Picking up a plot element from the story's beginning in which two men discuss their respective views of the past and future, Mortimer concludes the episode with a good-natured remark about how the future might see the 20th century as the true "good old times".

Jacobs' view of the future[edit]

Like many at the time, Jacobs imagined a future where nuclear war is a matter of "when" rather than "if", but he also makes passing comments on how things vary with time:

  • one such variation is spelling: while exploring an abandoned underground railway of the future, Mortimer notices a panel with the words: "Stassion 3 Direcsion Pari Santre", which in today's French would be "Station 3 Direction Paris Centre";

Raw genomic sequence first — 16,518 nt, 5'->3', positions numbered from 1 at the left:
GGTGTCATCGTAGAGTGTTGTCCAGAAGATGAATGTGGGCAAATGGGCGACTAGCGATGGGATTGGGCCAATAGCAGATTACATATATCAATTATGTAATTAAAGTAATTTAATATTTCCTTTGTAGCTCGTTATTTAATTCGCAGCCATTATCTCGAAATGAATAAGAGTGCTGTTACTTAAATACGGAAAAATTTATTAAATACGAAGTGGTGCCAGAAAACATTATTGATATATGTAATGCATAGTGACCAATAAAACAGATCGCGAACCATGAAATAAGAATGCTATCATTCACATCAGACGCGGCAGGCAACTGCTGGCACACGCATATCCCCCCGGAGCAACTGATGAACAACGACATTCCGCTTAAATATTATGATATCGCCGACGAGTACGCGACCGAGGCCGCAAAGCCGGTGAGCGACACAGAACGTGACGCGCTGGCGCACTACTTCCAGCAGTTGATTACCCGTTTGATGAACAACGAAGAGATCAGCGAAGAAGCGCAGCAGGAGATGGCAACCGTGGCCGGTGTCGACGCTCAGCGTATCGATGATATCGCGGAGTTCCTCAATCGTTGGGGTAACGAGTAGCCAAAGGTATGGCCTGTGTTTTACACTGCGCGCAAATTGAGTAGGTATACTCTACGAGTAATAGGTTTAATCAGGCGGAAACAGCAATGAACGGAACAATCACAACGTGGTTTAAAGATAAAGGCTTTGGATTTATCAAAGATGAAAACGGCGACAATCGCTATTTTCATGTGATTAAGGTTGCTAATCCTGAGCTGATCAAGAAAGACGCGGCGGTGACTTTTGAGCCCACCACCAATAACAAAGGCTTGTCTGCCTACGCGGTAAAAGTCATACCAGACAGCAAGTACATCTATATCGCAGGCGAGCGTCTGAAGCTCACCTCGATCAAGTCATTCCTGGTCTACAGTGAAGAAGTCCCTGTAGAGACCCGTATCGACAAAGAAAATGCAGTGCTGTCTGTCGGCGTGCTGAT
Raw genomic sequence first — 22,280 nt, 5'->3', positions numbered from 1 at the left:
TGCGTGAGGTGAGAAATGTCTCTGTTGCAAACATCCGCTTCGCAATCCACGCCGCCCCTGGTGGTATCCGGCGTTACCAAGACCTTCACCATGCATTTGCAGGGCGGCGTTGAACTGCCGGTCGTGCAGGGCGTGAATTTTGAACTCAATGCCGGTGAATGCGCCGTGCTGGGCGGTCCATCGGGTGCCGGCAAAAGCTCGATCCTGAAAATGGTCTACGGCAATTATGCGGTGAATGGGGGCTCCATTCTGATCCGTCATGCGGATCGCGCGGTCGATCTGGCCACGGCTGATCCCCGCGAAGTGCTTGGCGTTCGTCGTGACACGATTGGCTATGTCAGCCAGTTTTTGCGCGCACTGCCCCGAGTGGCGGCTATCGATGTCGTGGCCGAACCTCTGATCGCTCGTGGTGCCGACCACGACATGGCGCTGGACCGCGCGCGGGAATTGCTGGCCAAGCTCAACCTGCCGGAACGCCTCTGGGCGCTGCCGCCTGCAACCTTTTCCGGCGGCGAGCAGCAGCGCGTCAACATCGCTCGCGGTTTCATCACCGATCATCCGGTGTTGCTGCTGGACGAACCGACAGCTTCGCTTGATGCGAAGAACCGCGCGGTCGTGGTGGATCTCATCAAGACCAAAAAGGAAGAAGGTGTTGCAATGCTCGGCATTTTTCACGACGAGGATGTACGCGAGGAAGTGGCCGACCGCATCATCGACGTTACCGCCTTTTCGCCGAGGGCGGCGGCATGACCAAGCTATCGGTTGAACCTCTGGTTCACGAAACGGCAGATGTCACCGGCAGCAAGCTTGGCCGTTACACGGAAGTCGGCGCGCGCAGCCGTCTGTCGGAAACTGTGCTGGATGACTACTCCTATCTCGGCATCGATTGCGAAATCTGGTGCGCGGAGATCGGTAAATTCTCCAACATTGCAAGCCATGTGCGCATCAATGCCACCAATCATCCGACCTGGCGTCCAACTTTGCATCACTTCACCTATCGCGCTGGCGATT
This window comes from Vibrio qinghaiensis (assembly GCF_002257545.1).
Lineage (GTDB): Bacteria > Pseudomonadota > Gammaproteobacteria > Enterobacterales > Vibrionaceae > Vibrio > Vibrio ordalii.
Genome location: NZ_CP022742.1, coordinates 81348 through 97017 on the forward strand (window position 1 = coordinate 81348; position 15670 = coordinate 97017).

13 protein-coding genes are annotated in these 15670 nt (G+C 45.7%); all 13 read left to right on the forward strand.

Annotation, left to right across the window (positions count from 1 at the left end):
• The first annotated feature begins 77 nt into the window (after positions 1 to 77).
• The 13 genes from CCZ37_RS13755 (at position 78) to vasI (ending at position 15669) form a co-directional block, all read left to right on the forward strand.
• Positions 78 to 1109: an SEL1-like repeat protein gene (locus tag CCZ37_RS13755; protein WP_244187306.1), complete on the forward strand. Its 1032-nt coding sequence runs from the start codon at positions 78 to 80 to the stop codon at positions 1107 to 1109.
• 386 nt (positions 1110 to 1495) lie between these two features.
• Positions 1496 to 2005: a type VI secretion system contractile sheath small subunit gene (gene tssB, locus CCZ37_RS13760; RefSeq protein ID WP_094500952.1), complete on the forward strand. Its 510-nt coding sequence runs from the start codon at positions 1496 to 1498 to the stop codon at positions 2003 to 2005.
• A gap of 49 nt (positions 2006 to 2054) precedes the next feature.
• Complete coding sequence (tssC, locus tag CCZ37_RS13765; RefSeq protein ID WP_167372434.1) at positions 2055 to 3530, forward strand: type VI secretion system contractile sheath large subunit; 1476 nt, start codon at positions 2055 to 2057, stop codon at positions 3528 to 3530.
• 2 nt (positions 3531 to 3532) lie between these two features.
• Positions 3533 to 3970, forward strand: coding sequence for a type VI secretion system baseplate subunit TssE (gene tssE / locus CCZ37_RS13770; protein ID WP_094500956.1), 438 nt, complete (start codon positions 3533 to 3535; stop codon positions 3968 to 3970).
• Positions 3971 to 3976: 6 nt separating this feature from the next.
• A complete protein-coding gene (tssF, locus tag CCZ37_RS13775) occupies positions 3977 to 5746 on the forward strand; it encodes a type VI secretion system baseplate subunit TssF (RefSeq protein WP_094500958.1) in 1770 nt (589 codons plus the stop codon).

• Africa itself becomes the Eta Uni Dafrik, with a large ocean in the middle of the Sahara;
  • a newspaper-like article from the 22nd century erroneously credits Mortimer with the creation of the Telecephaloscope, a device actually created by Doctor Septimus, whom he had met in a previous adventure, The Yellow "M".

Trivia[edit]

English Publication[edit]

The Time Trap was published in English in 1989 by Comcat Comics. It was translated by Jean-Jacques Surbeck, and edited by Bernd Metz. Cinebook Ltd will republish it in 2014.